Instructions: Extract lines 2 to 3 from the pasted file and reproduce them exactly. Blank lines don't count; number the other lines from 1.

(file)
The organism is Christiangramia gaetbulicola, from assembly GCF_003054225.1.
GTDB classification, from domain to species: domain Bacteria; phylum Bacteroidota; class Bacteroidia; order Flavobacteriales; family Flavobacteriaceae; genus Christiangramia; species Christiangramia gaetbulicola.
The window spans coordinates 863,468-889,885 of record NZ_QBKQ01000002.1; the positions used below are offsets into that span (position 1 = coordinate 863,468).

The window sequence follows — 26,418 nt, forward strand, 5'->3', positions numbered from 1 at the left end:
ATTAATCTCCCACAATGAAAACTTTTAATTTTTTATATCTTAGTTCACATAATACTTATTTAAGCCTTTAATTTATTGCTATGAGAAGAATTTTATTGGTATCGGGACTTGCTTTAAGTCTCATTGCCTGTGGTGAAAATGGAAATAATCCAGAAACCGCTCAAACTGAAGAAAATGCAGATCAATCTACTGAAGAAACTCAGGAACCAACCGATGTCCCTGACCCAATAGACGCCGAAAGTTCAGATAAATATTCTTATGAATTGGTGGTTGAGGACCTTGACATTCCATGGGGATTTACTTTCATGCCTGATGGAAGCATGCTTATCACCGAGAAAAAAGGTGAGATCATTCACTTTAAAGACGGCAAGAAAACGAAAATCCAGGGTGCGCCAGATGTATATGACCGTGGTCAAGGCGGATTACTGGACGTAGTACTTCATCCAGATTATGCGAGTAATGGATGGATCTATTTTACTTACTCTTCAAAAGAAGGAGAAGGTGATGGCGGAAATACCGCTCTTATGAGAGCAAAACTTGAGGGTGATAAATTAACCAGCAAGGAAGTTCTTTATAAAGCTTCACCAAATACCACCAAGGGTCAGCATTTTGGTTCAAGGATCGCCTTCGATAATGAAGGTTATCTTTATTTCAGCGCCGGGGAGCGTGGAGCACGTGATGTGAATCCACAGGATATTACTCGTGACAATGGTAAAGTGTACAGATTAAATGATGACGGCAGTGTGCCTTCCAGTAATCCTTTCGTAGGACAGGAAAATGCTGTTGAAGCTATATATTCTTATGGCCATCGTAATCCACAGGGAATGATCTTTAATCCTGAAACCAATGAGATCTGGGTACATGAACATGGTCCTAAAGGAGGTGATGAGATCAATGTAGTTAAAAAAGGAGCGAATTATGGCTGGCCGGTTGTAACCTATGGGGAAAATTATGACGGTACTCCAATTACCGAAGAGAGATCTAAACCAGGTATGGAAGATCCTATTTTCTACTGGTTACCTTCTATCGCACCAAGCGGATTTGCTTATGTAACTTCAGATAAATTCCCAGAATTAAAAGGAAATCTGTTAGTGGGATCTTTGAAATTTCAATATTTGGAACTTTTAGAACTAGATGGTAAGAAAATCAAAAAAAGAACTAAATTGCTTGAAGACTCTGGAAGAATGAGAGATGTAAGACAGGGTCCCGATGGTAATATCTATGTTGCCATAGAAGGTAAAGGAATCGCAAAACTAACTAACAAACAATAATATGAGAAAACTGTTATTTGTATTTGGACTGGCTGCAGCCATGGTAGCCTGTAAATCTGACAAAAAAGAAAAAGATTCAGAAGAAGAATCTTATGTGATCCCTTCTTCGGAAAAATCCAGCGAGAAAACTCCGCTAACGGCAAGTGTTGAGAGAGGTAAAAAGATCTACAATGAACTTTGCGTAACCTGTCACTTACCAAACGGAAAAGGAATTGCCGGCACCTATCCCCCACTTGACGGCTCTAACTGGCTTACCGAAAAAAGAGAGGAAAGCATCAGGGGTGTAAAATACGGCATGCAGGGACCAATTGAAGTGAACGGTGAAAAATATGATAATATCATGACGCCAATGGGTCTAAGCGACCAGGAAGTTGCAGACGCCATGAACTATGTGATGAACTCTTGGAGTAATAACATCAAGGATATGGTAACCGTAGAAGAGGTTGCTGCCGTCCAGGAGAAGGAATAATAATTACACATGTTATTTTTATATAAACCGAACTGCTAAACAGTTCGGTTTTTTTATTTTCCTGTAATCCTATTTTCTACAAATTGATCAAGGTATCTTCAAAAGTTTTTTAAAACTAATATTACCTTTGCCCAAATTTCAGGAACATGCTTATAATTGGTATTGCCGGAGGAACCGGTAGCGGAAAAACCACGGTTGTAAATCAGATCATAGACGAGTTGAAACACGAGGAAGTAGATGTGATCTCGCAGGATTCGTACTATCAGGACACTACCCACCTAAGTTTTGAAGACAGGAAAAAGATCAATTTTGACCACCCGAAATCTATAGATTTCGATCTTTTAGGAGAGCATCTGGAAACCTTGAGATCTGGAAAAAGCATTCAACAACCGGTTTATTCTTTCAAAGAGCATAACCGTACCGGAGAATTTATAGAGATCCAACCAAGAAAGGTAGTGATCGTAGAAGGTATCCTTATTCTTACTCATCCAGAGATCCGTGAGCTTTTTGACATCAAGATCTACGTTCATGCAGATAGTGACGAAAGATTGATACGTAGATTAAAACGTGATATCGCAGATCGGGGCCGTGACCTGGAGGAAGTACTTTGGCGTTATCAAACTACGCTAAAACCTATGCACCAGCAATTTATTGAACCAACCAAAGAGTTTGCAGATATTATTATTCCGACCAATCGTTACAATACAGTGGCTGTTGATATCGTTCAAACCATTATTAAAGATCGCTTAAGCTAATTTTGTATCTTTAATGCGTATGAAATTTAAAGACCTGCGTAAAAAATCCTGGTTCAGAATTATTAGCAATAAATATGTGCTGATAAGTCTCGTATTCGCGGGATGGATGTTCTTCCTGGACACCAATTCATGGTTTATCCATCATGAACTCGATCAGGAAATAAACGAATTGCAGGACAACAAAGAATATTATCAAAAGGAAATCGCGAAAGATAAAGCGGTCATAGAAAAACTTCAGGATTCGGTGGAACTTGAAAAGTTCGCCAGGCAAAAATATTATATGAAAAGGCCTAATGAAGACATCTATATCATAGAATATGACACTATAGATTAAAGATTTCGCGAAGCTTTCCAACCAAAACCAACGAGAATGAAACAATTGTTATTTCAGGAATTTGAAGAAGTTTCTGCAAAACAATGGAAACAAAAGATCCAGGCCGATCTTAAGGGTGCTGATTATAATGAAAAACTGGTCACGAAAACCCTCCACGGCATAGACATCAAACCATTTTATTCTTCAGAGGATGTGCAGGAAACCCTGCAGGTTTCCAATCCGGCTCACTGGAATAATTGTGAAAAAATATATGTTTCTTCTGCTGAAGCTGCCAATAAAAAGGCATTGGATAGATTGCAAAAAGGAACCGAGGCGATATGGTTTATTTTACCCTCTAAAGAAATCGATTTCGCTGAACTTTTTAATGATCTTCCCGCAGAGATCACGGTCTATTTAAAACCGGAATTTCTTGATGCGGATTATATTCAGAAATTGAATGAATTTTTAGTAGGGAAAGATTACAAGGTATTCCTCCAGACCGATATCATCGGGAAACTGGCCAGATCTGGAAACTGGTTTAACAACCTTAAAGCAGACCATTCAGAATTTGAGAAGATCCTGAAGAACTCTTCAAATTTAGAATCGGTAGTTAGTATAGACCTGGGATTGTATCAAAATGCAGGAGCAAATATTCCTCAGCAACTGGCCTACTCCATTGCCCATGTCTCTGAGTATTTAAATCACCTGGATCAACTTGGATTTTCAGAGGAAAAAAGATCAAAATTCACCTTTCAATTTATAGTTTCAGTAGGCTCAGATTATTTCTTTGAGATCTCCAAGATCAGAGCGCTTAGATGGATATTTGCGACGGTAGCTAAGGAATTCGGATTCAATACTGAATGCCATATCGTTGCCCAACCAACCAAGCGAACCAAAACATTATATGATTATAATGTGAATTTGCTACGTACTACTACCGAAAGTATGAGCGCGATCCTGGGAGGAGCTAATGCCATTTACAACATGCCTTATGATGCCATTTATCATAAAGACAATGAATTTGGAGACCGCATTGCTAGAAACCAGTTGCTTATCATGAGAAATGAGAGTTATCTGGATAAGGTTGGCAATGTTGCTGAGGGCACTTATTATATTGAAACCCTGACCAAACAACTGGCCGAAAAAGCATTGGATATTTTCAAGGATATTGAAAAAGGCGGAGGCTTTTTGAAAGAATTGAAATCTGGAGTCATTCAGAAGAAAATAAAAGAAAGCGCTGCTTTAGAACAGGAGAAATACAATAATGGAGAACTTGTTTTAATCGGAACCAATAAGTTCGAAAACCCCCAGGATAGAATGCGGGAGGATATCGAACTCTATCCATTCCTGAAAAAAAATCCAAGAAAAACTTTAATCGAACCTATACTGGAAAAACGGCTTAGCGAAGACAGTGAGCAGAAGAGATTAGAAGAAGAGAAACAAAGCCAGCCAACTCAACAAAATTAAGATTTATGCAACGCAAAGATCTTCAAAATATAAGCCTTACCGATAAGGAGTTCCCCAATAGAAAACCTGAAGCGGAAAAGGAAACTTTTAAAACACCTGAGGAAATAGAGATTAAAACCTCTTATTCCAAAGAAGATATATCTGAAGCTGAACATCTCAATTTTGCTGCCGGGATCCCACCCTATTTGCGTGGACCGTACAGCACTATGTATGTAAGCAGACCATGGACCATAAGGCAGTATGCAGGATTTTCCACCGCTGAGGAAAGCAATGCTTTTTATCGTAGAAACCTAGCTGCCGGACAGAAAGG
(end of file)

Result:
GTDB classification, from domain to species: domain Bacteria; phylum Bacteroidota; class Bacteroidia; order Flavobacteriales; family Flavobacteriaceae; genus Christiangramia; species Christiangramia gaetbulicola.
The window spans coordinates 863,468-889,885 of record NZ_QBKQ01000002.1; the positions used below are offsets into that span (position 1 = coordinate 863,468).